It has been said that the principle of equality of treatment has no reference to the coastwise trade of the United States, which, in accordance with general usage, is reserved to American ships.

The authority of the United States to make a provision in this respect is not, however, incompatible with its treaty obligation to extend to all the ships making use of the canal an equal treatment. A foreign Power can not, on the strength of the Hay-Pauncefote Treaty, demand for its subjects any right to take part in the coastwise trade of the United States. On the other hand, however, the principle of equality established by the treaty is not subject to any limitation from the fact that it is reserved to each state, with sovereign authority, to issue regulations for the shipping trade of its subjects.

Nor, according to the view here presented, would the rules of the Hay-Pauncefote Treaty be incompatible with the sovereign right of states to grant subsidies to their shipping. There is no need, on this occasion, to investigate in detail how the custom of granting shipping

subsidies works out in the different forms which it may adopt. In the very nature of things, subsidies may be granted to the ships of one nation in such a way as to constitute a violation of the principle of the treaty concerning equality. Such would be the case if the subsidies were paid out of the funds constituted by the canal tolls. This circumstance, however, does not affect the general principle that each country must be free to promote the interests of its shipping by such measures as may be thought convenient for the purpose.

There are other questions of a legal nature which are worthy of an investigation, more especially in such an assembly as that which I have the privilege to address. Is the difference that has arisen concerning the consistence of the Panama Canal Bill of such a nature that one of the parties interested is entitled to claim a decision by arbitration?

We all know the treaty of 1908, we know that it provides that differences which may arise of a legal nature or relating to the interpretation of treaties between the two contracting parties and which it may not have been possible to settle by diplomacy, shall be referred to the Permanent Court of Arbitration established at The Hague by the convention of the 29th of July, 1899, provided, nevertheless, that they do not affect the vital interests, the independence, or the honor of the two contracting states, and do not concern the interests of third parties.

It has been urged that the canal Act does not fix the tolls, that the proclamation of the President ought to be more closely examined, and that it is still uncertain whether the tolls will injure in their operation British shipping.

It has also been urged that only questions which it may not have been possible to settle by diplomacy are to be referred to arbitration.

Allow me, instead of offering now a direct opinion on this point, to suggest another question: Ought we not to consider these matters in the light of the new situation, of that revolution in the methods of international intercourse which in a near future we shall witness?

That which the nations have been dreaming of for ages, has come true. The earth inhabited by men takes on a new aspect, one tie is cut asunder, but only to give place to a new tie which shall, in a deeper sense of the word, be able to unite the countries. The remotest regions of the world are brought nearer to each other, a new thoroughfare is opened, at which all nations give each other the rendezvous. A new competition sets in, destined, not to afford an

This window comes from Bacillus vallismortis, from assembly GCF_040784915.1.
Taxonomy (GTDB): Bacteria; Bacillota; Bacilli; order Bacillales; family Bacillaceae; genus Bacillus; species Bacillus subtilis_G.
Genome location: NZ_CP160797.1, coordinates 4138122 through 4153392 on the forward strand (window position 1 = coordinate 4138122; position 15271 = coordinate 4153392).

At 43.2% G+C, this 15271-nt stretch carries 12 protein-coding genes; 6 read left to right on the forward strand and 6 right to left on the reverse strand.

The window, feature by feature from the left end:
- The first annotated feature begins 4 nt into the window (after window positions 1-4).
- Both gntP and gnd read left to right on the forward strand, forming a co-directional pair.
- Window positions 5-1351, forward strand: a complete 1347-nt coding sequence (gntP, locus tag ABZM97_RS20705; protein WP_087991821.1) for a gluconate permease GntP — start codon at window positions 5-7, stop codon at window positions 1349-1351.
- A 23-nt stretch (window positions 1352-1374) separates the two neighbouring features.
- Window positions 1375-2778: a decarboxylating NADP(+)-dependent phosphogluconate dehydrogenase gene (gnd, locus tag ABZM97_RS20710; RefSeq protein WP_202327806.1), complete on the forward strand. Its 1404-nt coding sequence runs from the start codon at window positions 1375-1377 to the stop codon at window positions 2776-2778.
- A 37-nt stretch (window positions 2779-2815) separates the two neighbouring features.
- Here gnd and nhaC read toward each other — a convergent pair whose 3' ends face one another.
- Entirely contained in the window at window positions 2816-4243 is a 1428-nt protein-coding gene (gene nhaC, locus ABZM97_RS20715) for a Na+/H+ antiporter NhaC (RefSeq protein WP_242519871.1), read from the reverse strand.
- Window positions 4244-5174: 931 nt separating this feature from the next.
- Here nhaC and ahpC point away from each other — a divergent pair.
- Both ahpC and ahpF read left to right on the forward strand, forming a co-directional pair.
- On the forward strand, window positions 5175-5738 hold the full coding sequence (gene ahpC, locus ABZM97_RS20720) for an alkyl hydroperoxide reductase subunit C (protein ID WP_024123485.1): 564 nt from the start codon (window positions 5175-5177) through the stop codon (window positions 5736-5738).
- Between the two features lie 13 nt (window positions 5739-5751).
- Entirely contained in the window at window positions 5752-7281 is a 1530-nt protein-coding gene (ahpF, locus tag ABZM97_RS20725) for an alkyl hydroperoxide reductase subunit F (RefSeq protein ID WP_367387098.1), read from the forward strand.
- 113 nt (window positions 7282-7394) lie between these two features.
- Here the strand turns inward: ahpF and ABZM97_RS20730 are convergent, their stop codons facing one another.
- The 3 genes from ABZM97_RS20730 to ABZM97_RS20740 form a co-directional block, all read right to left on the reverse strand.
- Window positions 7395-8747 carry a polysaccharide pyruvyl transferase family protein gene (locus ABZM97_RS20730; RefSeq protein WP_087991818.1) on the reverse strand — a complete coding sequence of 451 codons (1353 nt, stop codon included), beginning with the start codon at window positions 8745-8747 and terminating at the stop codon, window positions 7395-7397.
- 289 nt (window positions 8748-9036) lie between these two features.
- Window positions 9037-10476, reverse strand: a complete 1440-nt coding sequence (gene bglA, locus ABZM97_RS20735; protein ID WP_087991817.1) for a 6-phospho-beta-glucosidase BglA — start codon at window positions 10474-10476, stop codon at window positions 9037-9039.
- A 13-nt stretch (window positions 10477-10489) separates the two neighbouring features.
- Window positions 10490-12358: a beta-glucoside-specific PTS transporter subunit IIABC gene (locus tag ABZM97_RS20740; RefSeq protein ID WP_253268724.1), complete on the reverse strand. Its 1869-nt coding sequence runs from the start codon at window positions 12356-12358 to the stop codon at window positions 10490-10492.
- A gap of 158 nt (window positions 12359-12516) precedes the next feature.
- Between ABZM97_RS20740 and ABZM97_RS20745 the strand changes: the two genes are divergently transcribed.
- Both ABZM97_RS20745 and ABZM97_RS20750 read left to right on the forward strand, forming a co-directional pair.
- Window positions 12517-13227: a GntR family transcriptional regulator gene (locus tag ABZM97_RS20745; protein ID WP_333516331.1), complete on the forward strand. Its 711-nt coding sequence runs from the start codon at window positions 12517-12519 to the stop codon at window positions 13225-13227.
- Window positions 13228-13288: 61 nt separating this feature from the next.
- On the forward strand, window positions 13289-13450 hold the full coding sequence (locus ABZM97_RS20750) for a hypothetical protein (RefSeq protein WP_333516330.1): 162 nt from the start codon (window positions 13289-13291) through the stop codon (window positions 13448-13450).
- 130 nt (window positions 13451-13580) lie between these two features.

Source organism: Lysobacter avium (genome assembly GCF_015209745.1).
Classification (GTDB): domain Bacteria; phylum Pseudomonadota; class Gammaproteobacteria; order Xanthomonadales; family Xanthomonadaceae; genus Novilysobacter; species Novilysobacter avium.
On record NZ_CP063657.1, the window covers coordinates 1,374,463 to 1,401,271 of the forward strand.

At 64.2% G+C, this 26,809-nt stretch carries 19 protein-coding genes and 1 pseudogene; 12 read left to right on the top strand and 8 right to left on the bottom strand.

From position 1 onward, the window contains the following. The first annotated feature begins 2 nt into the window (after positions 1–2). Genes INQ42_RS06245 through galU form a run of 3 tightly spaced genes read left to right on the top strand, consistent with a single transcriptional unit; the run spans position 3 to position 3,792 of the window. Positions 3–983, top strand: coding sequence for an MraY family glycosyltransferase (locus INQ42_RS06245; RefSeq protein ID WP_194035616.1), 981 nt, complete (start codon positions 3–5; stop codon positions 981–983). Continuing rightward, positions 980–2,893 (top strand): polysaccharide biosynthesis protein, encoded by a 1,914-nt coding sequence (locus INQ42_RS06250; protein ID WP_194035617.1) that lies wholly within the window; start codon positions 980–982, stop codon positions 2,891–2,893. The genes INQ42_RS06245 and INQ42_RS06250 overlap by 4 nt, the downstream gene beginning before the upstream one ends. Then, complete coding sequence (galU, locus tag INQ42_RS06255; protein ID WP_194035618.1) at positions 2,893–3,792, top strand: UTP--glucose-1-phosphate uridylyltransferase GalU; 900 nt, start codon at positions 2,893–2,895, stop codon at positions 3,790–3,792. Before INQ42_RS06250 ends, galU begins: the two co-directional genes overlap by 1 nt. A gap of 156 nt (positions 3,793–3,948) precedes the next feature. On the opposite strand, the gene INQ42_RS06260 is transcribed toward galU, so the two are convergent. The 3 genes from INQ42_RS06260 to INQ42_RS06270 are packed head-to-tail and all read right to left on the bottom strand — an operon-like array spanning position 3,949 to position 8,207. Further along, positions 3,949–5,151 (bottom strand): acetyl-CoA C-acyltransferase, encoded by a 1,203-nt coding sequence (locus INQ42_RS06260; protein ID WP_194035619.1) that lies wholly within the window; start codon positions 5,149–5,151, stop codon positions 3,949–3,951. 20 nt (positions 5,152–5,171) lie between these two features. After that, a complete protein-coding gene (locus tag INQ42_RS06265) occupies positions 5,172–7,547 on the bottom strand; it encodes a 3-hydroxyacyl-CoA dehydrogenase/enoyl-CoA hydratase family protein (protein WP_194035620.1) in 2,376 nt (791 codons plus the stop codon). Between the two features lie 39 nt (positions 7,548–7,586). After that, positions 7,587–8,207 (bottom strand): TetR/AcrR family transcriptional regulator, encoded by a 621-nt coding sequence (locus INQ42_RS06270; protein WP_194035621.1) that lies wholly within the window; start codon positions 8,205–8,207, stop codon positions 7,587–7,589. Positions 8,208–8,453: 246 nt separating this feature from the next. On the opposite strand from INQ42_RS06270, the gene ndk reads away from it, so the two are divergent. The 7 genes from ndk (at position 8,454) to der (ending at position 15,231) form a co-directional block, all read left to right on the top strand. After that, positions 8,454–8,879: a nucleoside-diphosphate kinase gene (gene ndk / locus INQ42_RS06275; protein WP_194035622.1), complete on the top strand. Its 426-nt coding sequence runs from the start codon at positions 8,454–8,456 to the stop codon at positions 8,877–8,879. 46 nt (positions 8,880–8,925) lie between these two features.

opportunity of a trial of strength, but to aid and facilitate the accomplishment of the tasks which Providence has set the inhabitants of this earth. There is no limit to the progress of which the world is capable; the promotion of progress in the domain of things material as well as in the domain of things spiritual, is the result of the patient coöperation of centuries. In the history of the twentieth century, the accomplishment of the construction of the Panama Canal will form one of the most prominent landmarks, a great nation has added a new link to the mighty chain with which the spirit of solidarity and fraternity has encompassed the globe.

I trust I may be allowed to express a hope that the grand vision which has united all the parties of the American nation in an effort to solve the problem, will remain as powerful as ever when the great work is soon to be handed over in trust to the generations of the future. One more consideration I would urge.

The conscience and the sense of justice of man is not satisfied if the principles of justice and equality which it is acknowledged should govern the actions of isolated communities are not to be applied to the problems of international relations. It is a change in this direction which is the object of modern efforts to promote the development of international law. The history of international law bears testimony to the prominent place held by the United States in this respect. The United States has taken a leading part in the struggle of mankind to ensure that international differences which it has been found impossible to settle by agreement, shall be referred to arbitration. The United States has, by its actions, shown that it does not shrink from laying important disputes with a foreign Power before an impartial tribunal.

The recapitulation of that which it has been my heart's desire to say on this matter shall take the form of a respectful appeal to consider whether the difference that has arisen is of such importance that it may be possible to misjudge the attitude of the United States toward the great interests affected by this problem.

Entertaining, as I do, a very high opinion of those who are at the head of the affairs of this country, I have no doubt that the decision to which the United States will come will be consistent with the lofty views which the world has been accustomed to see this community. constantly urging, in theory and acting up to in practice, whether it is to be done through the adoption of measures which the government